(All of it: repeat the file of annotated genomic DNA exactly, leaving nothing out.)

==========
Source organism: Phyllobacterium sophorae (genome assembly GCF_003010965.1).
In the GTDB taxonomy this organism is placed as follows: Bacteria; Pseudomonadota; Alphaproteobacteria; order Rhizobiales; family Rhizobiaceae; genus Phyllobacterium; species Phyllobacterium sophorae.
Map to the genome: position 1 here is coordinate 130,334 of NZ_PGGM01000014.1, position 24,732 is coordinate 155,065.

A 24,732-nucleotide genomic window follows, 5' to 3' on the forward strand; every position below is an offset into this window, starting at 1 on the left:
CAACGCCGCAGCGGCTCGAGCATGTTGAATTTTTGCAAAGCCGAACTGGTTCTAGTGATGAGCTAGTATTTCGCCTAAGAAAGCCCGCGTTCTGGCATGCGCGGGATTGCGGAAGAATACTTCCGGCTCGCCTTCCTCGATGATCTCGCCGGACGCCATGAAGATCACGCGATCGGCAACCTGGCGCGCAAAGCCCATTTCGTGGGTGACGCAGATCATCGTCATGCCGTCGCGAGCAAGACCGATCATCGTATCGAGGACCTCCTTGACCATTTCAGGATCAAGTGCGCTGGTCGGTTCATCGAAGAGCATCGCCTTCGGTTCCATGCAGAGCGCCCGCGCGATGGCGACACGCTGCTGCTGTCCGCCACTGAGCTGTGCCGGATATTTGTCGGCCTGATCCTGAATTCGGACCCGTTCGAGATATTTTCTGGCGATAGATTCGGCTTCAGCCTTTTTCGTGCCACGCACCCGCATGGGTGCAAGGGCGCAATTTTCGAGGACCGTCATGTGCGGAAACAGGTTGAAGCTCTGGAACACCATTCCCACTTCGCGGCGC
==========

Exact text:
Source organism: Phyllobacterium sophorae (genome assembly GCF_003010965.1).
In the GTDB taxonomy this organism is placed as follows: Bacteria; Pseudomonadota; Alphaproteobacteria; order Rhizobiales; family Rhizobiaceae; genus Phyllobacterium; species Phyllobacterium sophorae.
Map to the genome: position 1 here is coordinate 130,334 of NZ_PGGM01000014.1, position 24,732 is coordinate 155,065.

A 24,732-nucleotide genomic window follows, 5' to 3' on the forward strand; every position below is an offset into this window, starting at 1 on the left:
CAACGCCGCAGCGGCTCGAGCATGTTGAATTTTTGCAAAGCCGAACTGGTTCTAGTGATGAGCTAGTATTTCGCCTAAGAAAGCCCGCGTTCTGGCATGCGCGGGATTGCGGAAGAATACTTCCGGCTCGCCTTCCTCGATGATCTCGCCGGACGCCATGAAGATCACGCGATCGGCAACCTGGCGCGCAAAGCCCATTTCGTGGGTGACGCAGATCATCGTCATGCCGTCGCGAGCAAGACCGATCATCGTATCGAGGACCTCCTTGACCATTTCAGGATCAAGTGCGCTGGTCGGTTCATCGAAGAGCATCGCCTTCGGTTCCATGCAGAGCGCCCGCGCGATGGCGACACGCTGCTGCTGTCCGCCACTGAGCTGTGCCGGATATTTGTCGGCCTGATCCTGAATTCGGACCCGTTCGAGATATTTTCTGGCGATAGATTCGGCTTCAGCCTTTTTCGTGCCACGCACCCGCATGGGTGCAAGGGCGCAATTTTCGAGGACCGTCATGTGCGGAAACAGGTTGAAGCTCTGGAACACCATTCCCACTTCGCGGCGC